Report by the International Renewable Energy Agency Offers Perspective on Far-Reaching Benefits of Renewables beyond Emission Targets

Report by the International Renewable Energy Agency Offers Perspective on Far-Reaching Benefits of Renewables beyond Emission Targets

From GDP growth to improvements in human welfare, increasing deployment of sustainability technologies, programs, and projects offers many benefits to communities around the world.

Economic growth does not need to come at the expense of environmental protection; and, vice versa, support of sustainability goals does not need to come at the expense of economic growth. Team Gemini and its emerging delegation of team members continue to work diligently on solutions for a variety of industry needs.

Driven by a number of trendsetting working models, the global market for sustainability initiatives continues to yield favorable outcomes for those who are increasingly supporting it. While global climate change efforts are at times a source for tension and impassioned debate, as the focus has been heavily framed around the topic of carbon emissions, communities that have already adopted a self-sustaining, decentralized approach to energy production and waste processing are already reaping many rewards. Taking these examples into account, organizations assessing global benefits of sustainability initiatives beyond carbon emission targets can paint a better picture of overall impacts on global markets, the environment, and societies.

According to the recent IRENA report “Renewable Energy Benefits: Measuring the Economics,” the following summary benefits have been presented:

Doubling the share of renewables in the global energy mix by 2030 would increase global GDP by up to 1.1% or USD 1.3 trillion. The report shows that such a transition increases global GDP in 2030 between 0.6% and 1.1%, or between around USD 700 billion and USD 1.3 trillion compared to business as usual. Most of these positive impacts on GDP are driven by the increased investment in renewable energy deployment, which triggers ripple effects throughout the economy.

Improvements in human well-being and welfare would go far beyond gains in GDP. The benefits of renewables reach well beyond the traditional and limited measurements of economic performance. Doubling the share of renewables by 2030 has a positive impact on global welfare, which increases by 2.7 % compared to a 0.6% GDP improvement. A combined indicator for welfare considers a number of factors including: Economic impacts based on consumption and investment; Social impacts based on expenditure on health and education; and, Environmental impacts, measured as greenhouse gas emissions and materials consumption.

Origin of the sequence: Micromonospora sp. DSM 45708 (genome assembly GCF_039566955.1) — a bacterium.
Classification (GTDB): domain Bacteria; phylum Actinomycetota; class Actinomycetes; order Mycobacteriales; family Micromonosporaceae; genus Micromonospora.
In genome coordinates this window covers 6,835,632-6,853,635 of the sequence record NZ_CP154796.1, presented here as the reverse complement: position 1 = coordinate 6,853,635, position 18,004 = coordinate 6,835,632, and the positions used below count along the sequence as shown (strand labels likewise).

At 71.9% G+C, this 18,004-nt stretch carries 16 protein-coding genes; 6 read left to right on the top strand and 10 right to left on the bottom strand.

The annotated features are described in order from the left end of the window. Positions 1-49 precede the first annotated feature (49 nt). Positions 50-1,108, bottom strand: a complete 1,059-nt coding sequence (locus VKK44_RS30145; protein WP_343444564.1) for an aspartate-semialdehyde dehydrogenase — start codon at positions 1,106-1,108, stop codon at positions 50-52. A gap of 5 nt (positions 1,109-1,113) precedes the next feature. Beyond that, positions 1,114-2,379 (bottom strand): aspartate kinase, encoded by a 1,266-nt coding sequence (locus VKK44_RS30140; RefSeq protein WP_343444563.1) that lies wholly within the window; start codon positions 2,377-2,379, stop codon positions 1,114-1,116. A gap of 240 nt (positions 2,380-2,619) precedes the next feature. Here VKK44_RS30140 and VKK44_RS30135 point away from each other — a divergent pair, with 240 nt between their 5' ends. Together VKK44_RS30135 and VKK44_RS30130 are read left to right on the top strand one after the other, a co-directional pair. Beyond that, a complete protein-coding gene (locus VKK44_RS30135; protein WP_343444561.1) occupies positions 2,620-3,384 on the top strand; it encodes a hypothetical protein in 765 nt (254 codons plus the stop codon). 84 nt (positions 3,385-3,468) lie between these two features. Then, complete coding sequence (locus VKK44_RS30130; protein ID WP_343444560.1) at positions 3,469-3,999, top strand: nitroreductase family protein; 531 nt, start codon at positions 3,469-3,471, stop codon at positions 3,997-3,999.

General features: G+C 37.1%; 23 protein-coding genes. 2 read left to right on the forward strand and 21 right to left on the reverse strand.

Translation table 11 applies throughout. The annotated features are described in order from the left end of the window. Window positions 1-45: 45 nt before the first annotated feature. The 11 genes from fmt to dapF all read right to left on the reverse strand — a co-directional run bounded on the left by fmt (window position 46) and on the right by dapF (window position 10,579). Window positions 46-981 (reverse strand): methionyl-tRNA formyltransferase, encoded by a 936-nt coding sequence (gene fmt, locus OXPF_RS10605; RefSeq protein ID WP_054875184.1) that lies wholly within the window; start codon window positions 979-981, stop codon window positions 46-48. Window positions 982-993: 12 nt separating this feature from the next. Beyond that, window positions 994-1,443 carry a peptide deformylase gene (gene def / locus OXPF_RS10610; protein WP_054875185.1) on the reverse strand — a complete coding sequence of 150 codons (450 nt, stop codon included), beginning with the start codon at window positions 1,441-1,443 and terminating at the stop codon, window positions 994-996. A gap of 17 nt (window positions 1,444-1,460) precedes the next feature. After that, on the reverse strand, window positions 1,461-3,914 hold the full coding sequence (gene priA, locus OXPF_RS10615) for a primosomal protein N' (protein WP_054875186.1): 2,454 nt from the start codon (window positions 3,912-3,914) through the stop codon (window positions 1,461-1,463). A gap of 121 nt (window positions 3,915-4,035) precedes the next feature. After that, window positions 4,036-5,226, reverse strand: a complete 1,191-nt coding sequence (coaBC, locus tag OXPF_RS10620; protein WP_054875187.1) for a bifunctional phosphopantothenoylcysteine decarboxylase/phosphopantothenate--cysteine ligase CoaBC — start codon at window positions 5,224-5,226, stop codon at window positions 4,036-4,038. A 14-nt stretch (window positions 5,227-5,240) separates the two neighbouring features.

Doubling the share of renewables increases direct and indirect employment in the sector to 24.4 million by 2030. Renewable energy jobs will grow across all technologies, with a high concentration in the same technologies that account for a majority of the employment today, namely bioenergy, hydropower and solar. Along the renewable energy value chain, most renewable energy jobs will come from fuel supply (bioenergy feedstocks), installations and equipment manufacturing.

Supporting and developing a closed-loop, 100%-sustainable infrastructure is among Team Gemini’s primary endeavors. Many technologies ultimately contribute to this goal, including protecting and treating valuable water resources, implementing sustainable agriculture, and maintaining proper methods of waste management.

In an effort to make more communities sustainable, Team Gemini works closely with commodity-intensive industries, municipalities, and other stakeholders to implement viable technology configurations that result in economic and other benefits. A closed-loop system allows businesses to minimize their operating costs and maximize their potential revenue streams, depending on which technologies they choose.

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The original article can be found on this page, and the full report can be downloaded here.